The birthplace of the Renaissance takes its art very seriously — as well it should. The methods are not random; they are time-tested, and they work.

In Progress 1

Last week’s progress on my portrait. Stay tuned see where it goes …

I’ve been working on a portrait and a still life, both in the sight-size method. This method allows you to measure everything to ensure you’re getting it right. But you’re also training your eye, thinking in value before color.


Inside the studio. Here it’s called the “atelier.”

Because it’s a formula, I’m finding it so relaxing. You aren’t inventing anything. Don’t get me wrong: It’s hard. And when you’re off in your measurements, it can be frustrating, but you have a type of guidebook in the formulas to get you back on track, if that makes sense.

This is how it was done in the Renaissance. And in Florence, this is the kind of art that is taught and respected. To get my fix of modern art, I’ll need to head elsewhere. But for now, I’m perfectly happy right where I am: studying in a historic method and walking along the streets with the ghosts of so many great minds and the art they left behind.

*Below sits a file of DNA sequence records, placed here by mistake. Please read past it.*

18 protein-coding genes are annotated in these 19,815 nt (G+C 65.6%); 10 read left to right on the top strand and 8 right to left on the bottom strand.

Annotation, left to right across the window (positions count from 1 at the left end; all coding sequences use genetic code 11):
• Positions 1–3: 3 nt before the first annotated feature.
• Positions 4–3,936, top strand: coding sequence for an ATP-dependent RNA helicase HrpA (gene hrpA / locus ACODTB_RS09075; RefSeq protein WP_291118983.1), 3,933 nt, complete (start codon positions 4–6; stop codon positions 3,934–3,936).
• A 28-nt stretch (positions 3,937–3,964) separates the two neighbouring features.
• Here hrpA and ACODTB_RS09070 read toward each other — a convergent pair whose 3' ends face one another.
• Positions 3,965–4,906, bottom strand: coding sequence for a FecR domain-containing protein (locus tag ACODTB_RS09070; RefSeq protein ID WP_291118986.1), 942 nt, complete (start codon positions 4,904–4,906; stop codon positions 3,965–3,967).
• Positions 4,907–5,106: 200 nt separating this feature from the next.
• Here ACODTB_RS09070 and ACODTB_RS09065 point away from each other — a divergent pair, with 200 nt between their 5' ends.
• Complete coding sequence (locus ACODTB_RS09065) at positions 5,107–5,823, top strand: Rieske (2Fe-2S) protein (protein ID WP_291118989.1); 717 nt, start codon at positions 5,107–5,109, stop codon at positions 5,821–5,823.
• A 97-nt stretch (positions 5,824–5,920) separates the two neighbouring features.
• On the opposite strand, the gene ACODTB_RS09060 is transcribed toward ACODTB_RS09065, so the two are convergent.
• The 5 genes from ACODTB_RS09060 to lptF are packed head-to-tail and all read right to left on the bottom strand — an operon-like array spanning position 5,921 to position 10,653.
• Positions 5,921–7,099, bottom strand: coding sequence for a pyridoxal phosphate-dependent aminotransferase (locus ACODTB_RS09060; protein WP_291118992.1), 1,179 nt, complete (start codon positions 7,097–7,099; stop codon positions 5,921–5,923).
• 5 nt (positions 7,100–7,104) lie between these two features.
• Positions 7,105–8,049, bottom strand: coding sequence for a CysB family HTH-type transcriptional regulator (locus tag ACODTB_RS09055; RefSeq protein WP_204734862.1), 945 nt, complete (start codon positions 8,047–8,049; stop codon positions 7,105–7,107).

Evening Walks

My evening walks after class are magic.

I’m in class all day, from 10 a.m. until 5 p.m. I even went in on Saturday for several hours, because when I thought about what I really wanted to do, the answer was paint.

But you’ll happy to know, I went on an excursion Sunday into the countryside. I do love the countryside so much. It’s the place where I feel I can think.

We even went to a very rustic olive oil and vineyard farm. It was nice to see a farm that wasn’t designed to host tourists.

But after hours, I love wandering the streets, popping into old churches, discovering masterpieces.


Finding masterpieces in little churches along the way.

I’m looking forward to more learning and exploration in week two. I hope you’ll join me! Let’s chat about it on Facebook and Instagram.